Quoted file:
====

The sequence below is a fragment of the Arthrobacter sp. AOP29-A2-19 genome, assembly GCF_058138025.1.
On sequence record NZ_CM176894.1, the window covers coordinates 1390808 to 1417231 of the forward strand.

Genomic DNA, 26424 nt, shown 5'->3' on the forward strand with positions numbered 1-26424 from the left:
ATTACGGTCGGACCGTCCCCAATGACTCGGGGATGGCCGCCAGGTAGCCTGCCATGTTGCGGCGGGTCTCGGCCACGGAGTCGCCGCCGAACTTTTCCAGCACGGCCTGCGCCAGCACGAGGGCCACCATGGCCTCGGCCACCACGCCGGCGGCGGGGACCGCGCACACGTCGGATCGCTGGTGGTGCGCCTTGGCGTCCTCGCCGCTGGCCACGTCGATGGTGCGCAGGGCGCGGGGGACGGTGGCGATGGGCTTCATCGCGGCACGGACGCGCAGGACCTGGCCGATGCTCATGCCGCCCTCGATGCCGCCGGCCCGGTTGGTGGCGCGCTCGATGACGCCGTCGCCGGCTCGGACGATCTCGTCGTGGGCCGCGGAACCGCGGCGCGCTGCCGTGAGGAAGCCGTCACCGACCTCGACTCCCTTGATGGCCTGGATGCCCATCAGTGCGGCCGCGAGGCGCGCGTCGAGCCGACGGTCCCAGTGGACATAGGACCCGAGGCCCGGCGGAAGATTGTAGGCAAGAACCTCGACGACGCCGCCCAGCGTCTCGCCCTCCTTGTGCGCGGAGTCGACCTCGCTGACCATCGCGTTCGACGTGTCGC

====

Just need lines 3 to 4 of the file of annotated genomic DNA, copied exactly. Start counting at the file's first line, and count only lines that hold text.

Genomic DNA, 26424 nt, shown 5'->3' on the forward strand with positions numbered 1-26424 from the left:
ATTACGGTCGGACCGTCCCCAATGACTCGGGGATGGCCGCCAGGTAGCCTGCCATGTTGCGGCGGGTCTCGGCCACGGAGTCGCCGCCGAACTTTTCCAGCACGGCCTGCGCCAGCACGAGGGCCACCATGGCCTCGGCCACCACGCCGGCGGCGGGGACCGCGCACACGTCGGATCGCTGGTGGTGCGCCTTGGCGTCCTCGCCGCTGGCCACGTCGATGGTGCGCAGGGCGCGGGGGACGGTGGCGATGGGCTTCATCGCGGCACGGACGCGCAGGACCTGGCCGATGCTCATGCCGCCCTCGATGCCGCCGGCCCGGTTGGTGGCGCGCTCGATGACGCCGTCGCCGGCTCGGACGATCTCGTCGTGGGCCGCGGAACCGCGGCGCGCTGCCGTGAGGAAGCCGTCACCGACCTCGACTCCCTTGATGGCCTGGATGCCCATCAGTGCGGCCGCGAGGCGCGCGTCGAGCCGACGGTCCCAGTGGACATAGGACCCGAGGCCCGGCGGAAGATTGTAGGCAAGAACCTCGACGACGCCGCCCAGCGTCTCGCCCTCCTTGTGCGCGGAGTCGACCTCGCTGACCATCGCGTTCGACGTGTCGC